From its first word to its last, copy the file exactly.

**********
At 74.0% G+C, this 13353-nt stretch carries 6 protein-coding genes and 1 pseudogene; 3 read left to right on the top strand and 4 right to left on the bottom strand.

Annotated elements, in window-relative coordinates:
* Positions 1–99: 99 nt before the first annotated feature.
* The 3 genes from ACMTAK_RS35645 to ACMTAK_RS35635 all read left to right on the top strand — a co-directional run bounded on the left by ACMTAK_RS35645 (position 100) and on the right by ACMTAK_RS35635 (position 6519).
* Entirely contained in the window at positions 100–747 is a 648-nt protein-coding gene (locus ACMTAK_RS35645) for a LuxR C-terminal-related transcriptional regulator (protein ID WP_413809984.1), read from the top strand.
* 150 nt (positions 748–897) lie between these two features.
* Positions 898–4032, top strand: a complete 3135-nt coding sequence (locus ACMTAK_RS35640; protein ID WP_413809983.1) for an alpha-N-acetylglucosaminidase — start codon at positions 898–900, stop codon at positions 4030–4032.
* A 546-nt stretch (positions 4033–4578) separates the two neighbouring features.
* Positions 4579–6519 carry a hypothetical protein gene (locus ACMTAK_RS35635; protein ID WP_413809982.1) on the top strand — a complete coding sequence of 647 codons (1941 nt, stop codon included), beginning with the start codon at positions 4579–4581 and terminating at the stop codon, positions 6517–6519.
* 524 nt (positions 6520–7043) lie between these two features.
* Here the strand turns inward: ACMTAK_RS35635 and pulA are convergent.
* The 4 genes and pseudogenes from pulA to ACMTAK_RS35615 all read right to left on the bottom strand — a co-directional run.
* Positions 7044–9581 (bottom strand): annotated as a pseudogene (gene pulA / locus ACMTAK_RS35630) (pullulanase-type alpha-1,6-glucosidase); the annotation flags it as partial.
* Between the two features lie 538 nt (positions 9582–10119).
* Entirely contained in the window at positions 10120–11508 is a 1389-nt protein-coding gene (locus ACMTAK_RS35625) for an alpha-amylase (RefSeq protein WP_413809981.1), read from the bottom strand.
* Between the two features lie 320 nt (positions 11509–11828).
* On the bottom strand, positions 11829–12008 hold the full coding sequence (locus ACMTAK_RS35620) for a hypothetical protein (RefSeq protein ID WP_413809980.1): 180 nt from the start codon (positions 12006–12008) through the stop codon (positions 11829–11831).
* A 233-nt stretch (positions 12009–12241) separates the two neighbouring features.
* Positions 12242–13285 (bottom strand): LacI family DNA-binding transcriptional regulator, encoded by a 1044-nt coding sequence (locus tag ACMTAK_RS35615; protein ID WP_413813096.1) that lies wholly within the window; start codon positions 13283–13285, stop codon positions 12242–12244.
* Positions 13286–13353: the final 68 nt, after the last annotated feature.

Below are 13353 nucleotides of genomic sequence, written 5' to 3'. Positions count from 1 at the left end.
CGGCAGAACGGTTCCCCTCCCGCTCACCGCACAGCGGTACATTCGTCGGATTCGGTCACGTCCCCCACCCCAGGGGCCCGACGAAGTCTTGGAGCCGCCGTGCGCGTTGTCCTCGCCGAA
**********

At 74.0% G+C, this 13353-nt stretch carries 6 protein-coding genes and 1 pseudogene; 3 read left to right on the top strand and 4 right to left on the bottom strand.

Annotated elements, in window-relative coordinates:
* Positions 1–99: 99 nt before the first annotated feature.
* The 3 genes from ACMTAK_RS35645 to ACMTAK_RS35635 all read left to right on the top strand — a co-directional run bounded on the left by ACMTAK_RS35645 (position 100) and on the right by ACMTAK_RS35635 (position 6519).
* Entirely contained in the window at positions 100–747 is a 648-nt protein-coding gene (locus ACMTAK_RS35645) for a LuxR C-terminal-related transcriptional regulator (protein ID WP_413809984.1), read from the top strand.
* 150 nt (positions 748–897) lie between these two features.
* Positions 898–4032, top strand: a complete 3135-nt coding sequence (locus ACMTAK_RS35640; protein ID WP_413809983.1) for an alpha-N-acetylglucosaminidase — start codon at positions 898–900, stop codon at positions 4030–4032.
* A 546-nt stretch (positions 4033–4578) separates the two neighbouring features.
* Positions 4579–6519 carry a hypothetical protein gene (locus ACMTAK_RS35635; protein ID WP_413809982.1) on the top strand — a complete coding sequence of 647 codons (1941 nt, stop codon included), beginning with the start codon at positions 4579–4581 and terminating at the stop codon, positions 6517–6519.
* 524 nt (positions 6520–7043) lie between these two features.
* Here the strand turns inward: ACMTAK_RS35635 and pulA are convergent.
* The 4 genes and pseudogenes from pulA to ACMTAK_RS35615 all read right to left on the bottom strand — a co-directional run.
* Positions 7044–9581 (bottom strand): annotated as a pseudogene (gene pulA / locus ACMTAK_RS35630) (pullulanase-type alpha-1,6-glucosidase); the annotation flags it as partial.
* Between the two features lie 538 nt (positions 9582–10119).
* Entirely contained in the window at positions 10120–11508 is a 1389-nt protein-coding gene (locus ACMTAK_RS35625) for an alpha-amylase (RefSeq protein WP_413809981.1), read from the bottom strand.
* Between the two features lie 320 nt (positions 11509–11828).
* On the bottom strand, positions 11829–12008 hold the full coding sequence (locus ACMTAK_RS35620) for a hypothetical protein (RefSeq protein ID WP_413809980.1): 180 nt from the start codon (positions 12006–12008) through the stop codon (positions 11829–11831).
* A 233-nt stretch (positions 12009–12241) separates the two neighbouring features.
* Positions 12242–13285 (bottom strand): LacI family DNA-binding transcriptional regulator, encoded by a 1044-nt coding sequence (locus tag ACMTAK_RS35615; protein ID WP_413813096.1) that lies wholly within the window; start codon positions 13283–13285, stop codon positions 12242–12244.
* Positions 13286–13353: the final 68 nt, after the last annotated feature.

Below are 13353 nucleotides of genomic sequence, written 5' to 3'. Positions count from 1 at the left end.
CGGCAGAACGGTTCCCCTCCCGCTCACCGCACAGCGGTACATTCGTCGGATTCGGTCACGTCCCCCACCCCAGGGGCCCGACGAAGTCTTGGAGCCGCCGTGCGCGTTGTCCTCGCCGAA